Objectives: This study was designed to test the hypothesis that circulating biomarkers of oxidized low-density lipoprotein (OxLDL) are affected by statin therapy and predict changes in atheroma volume. Background: Oxidative stress is thought to play an important role in atherogenesis but the relationship between OxLDL, statin therapy, and atheroma volume in humans is not known. Methods: In a subgroup of 214 patients from the REVERSAL (Reversal of Atherosclerosis with Aggressive Lipid Lowering) trial, oxidized phospholipids (OxPL) and malondialdehyde (MDA) epitopes per apolipoprotein B-100 (apoB), immunoglobin (Ig) G and IgM apoB immune complexes, and OxLDL autoantibodies were measured at baseline and after 18 months of treatment with atorvastatin or pravastatin. Relationships between changes of OxLDL biomarkers and quantitative coronary angiography (QCA), total atheroma volume, and percentage atheroma volume were analyzed. Results: There were no differences in QCA parameters or atheroma volume in the 2 groups at baseline. Compared with baseline values, OxPL/apoB and MDA/apoB, and lipoprotein (a) levels increased 21% to 48% (p < 0.001 for all) in response to atorvastatin and 17% to 39% (p < 0.001 for all) in response to pravastatin. In contrast, IgG apoB immune complexes, IgM apoB immune complexes, and IgM OxLDL autoantibodies were significantly reduced by both atorvastatin and pravastatin (p value range 0.003 to <0.001). There were no significant differences between the atorvastatin and pravastatin groups. In the entire cohort, there were no correlations between changes in any OxLDL biomarkers and changes in QCA parameters or atheroma volume. Conclusions: Statin therapy results in significant increases in OxPL/apoB, MDA/apoB, and lipoprotein (a) levels and decreases in apoB immune complexes and OxLDL autoantibodies. However, these measures did not correlate with changes in QCA parameters or atheroma volume.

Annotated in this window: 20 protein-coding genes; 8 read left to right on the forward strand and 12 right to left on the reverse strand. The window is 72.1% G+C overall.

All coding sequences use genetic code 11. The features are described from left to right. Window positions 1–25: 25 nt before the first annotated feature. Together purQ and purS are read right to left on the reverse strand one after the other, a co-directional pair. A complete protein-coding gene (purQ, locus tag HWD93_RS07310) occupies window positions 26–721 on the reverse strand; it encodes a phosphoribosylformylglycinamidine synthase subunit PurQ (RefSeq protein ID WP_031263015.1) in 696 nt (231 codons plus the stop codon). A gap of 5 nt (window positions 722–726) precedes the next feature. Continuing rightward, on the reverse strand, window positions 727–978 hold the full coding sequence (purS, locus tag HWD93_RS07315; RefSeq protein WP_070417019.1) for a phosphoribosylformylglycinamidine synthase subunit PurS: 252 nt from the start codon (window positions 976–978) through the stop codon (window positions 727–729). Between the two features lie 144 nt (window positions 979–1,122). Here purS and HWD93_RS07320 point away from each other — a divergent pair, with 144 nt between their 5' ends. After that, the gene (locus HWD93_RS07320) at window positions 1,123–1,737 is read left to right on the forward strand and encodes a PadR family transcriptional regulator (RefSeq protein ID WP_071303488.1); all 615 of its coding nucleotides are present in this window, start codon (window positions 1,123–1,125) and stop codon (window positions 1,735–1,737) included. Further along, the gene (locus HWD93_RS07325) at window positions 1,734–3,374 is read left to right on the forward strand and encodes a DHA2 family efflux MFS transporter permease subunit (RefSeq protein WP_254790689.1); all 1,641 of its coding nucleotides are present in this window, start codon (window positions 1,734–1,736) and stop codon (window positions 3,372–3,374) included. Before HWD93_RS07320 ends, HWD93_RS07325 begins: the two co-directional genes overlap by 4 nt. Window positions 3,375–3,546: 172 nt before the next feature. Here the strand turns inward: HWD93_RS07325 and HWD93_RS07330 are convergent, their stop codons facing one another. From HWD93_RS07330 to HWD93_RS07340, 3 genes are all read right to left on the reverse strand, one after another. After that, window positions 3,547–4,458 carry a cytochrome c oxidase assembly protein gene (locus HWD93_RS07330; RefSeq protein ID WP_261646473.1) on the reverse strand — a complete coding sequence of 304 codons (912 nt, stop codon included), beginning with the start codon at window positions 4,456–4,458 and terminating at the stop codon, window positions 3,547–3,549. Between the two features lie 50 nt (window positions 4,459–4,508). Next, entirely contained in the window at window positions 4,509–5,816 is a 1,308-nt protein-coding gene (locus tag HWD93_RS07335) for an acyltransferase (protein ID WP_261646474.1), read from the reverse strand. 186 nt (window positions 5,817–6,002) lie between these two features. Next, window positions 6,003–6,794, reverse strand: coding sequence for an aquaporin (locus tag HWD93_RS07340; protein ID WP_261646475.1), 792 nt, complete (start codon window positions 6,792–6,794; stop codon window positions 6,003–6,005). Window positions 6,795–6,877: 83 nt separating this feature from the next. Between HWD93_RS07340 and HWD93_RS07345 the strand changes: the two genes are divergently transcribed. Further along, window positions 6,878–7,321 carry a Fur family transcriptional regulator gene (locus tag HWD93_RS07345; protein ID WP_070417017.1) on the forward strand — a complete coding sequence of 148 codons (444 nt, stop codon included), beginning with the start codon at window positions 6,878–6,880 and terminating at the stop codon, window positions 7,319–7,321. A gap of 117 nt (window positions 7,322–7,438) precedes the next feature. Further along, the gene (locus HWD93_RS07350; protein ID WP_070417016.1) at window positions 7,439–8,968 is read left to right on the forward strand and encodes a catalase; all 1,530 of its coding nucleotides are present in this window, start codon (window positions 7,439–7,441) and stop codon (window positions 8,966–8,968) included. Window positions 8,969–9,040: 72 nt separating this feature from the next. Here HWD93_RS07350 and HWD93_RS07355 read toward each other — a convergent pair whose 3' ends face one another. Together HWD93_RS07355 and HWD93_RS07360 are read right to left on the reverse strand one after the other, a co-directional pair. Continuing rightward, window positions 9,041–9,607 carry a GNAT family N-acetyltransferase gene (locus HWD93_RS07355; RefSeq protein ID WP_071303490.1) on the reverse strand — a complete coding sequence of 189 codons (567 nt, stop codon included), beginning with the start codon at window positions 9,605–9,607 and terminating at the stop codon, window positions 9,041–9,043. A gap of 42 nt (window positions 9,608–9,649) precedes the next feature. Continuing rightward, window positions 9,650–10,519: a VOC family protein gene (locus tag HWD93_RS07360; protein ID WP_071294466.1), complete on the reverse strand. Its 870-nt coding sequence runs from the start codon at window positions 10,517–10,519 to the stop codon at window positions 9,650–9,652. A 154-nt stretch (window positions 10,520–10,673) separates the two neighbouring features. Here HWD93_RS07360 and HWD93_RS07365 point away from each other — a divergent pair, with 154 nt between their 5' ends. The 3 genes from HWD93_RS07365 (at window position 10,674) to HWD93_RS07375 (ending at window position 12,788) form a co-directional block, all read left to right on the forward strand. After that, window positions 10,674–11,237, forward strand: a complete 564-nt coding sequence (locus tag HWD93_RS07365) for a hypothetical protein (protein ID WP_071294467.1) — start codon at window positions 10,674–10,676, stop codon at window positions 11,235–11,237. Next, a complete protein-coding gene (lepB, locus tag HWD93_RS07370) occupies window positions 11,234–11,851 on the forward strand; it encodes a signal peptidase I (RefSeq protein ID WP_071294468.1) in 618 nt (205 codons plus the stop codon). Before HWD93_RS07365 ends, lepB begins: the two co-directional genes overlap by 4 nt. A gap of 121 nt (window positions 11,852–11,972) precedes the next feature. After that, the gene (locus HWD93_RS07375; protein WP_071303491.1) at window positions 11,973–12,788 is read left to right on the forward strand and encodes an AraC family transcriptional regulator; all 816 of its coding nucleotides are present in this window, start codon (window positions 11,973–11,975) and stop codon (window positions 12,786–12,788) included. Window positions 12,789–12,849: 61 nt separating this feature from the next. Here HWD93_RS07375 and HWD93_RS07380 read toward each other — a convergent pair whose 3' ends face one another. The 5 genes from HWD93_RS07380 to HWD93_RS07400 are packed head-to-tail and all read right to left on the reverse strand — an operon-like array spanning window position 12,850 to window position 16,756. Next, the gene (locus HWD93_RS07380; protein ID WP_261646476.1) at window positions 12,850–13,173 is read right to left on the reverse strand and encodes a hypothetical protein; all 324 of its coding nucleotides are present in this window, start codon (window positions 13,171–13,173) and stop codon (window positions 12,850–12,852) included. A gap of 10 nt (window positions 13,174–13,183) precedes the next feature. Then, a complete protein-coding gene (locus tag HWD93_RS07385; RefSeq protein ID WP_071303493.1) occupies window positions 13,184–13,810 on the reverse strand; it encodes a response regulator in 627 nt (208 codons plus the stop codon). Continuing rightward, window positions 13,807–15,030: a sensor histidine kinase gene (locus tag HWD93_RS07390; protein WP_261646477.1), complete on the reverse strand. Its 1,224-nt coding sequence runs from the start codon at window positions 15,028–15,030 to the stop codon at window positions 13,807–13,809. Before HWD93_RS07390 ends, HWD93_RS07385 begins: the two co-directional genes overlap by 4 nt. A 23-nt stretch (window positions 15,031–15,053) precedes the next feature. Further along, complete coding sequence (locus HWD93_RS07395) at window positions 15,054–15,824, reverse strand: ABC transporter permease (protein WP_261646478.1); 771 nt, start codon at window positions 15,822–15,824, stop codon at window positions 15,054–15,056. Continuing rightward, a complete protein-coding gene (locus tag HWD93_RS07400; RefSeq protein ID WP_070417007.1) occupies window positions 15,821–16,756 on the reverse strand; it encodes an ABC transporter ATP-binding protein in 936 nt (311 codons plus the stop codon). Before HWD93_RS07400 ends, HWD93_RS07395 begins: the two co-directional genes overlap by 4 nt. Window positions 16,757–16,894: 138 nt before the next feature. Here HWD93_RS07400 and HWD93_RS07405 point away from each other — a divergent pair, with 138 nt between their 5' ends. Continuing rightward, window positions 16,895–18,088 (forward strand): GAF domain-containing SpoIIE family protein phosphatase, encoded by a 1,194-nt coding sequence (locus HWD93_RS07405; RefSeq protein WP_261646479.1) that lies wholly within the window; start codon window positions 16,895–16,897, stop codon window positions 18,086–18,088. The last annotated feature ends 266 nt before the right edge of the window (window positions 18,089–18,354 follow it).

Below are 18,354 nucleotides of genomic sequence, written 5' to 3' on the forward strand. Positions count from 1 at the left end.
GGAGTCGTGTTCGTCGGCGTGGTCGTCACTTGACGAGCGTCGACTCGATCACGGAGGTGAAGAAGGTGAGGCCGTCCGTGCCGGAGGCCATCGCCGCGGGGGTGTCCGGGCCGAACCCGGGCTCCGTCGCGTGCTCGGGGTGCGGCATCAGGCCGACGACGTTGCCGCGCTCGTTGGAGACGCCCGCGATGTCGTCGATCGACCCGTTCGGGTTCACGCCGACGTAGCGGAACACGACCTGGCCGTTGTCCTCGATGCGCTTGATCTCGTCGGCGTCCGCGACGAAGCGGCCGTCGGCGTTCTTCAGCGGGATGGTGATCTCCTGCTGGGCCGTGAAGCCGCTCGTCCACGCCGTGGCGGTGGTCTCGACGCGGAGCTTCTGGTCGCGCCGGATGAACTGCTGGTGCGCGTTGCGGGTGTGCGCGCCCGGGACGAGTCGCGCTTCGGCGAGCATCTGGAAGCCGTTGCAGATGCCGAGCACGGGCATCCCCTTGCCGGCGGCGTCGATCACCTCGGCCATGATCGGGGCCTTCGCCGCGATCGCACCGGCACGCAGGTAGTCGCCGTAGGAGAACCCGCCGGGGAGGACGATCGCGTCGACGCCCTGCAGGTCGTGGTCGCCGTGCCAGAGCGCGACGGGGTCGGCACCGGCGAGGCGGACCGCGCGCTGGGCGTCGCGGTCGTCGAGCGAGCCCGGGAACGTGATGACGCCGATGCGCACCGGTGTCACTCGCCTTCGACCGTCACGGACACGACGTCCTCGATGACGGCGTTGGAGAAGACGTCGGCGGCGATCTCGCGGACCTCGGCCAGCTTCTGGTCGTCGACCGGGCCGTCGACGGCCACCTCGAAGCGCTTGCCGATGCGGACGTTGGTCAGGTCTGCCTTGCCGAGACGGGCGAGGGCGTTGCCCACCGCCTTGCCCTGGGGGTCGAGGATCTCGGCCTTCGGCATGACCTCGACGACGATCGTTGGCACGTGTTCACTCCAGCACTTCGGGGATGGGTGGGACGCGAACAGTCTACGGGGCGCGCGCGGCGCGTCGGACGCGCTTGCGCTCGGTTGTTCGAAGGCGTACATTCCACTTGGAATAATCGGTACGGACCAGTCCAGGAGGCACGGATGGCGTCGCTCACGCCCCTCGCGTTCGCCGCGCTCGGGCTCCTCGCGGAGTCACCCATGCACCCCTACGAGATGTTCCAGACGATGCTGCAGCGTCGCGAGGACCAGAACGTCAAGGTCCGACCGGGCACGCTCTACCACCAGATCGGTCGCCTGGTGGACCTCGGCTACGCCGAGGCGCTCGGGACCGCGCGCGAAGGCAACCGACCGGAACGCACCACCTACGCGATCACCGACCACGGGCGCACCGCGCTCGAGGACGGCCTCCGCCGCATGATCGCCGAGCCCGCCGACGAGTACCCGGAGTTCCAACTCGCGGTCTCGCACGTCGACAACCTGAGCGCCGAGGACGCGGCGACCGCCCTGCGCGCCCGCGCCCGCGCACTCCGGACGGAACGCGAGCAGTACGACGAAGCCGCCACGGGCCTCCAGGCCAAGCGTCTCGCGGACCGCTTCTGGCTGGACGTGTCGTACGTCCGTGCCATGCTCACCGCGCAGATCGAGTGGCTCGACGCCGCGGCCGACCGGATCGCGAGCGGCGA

Bibliographical noteFunding Information:
Drs. Tsimikas and Witztum are named as inventors of patents related to antibodies to oxidized low-density lipoprotein owned by the University of California. Supported by an investigator-initiated grant from Pfizer Inc and from the Fondation Leducq. Assistance in developing the figures, but not content development support, was provided by Envision Pharma and was funded by Pfizer Inc. Drs. Messig and Ntanios are employees of Pfizer Inc. Peter Libby, MD, served as Guest Editor for this article.
- lipoprotein (a)
- oxidized phospholipids